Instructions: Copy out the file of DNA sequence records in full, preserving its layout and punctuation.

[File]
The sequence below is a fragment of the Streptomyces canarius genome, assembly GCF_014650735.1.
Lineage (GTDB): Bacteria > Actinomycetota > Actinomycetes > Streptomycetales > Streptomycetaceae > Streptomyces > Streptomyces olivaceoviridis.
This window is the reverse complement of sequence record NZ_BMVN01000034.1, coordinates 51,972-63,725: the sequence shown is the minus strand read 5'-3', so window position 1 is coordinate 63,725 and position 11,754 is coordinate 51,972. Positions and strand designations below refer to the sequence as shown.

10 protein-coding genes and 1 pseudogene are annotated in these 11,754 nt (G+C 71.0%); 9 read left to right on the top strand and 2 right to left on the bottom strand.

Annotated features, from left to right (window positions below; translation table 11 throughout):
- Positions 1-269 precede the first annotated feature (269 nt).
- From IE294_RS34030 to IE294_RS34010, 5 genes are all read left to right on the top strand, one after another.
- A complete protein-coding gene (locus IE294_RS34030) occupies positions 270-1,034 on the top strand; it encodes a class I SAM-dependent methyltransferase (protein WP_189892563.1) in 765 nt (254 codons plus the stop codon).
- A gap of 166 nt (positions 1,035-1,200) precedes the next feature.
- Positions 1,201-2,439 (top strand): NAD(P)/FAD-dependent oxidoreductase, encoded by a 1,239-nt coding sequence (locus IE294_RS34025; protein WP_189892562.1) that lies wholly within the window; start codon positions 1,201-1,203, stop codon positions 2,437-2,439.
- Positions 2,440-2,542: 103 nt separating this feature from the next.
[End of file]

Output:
The sequence below is a fragment of the Streptomyces canarius genome, assembly GCF_014650735.1.
Lineage (GTDB): Bacteria > Actinomycetota > Actinomycetes > Streptomycetales > Streptomycetaceae > Streptomyces > Streptomyces olivaceoviridis.
This window is the reverse complement of sequence record NZ_BMVN01000034.1, coordinates 51,972-63,725: the sequence shown is the minus strand read 5'-3', so window position 1 is coordinate 63,725 and position 11,754 is coordinate 51,972. Positions and strand designations below refer to the sequence as shown.

10 protein-coding genes and 1 pseudogene are annotated in these 11,754 nt (G+C 71.0%); 9 read left to right on the top strand and 2 right to left on the bottom strand.

Annotated features, from left to right (window positions below; translation table 11 throughout):
- Positions 1-269 precede the first annotated feature (269 nt).
- From IE294_RS34030 to IE294_RS34010, 5 genes are all read left to right on the top strand, one after another.
- A complete protein-coding gene (locus IE294_RS34030) occupies positions 270-1,034 on the top strand; it encodes a class I SAM-dependent methyltransferase (protein WP_189892563.1) in 765 nt (254 codons plus the stop codon).
- A gap of 166 nt (positions 1,035-1,200) precedes the next feature.
- Positions 1,201-2,439 (top strand): NAD(P)/FAD-dependent oxidoreductase, encoded by a 1,239-nt coding sequence (locus IE294_RS34025; protein WP_189892562.1) that lies wholly within the window; start codon positions 1,201-1,203, stop codon positions 2,437-2,439.
- Positions 2,440-2,542: 103 nt separating this feature from the next.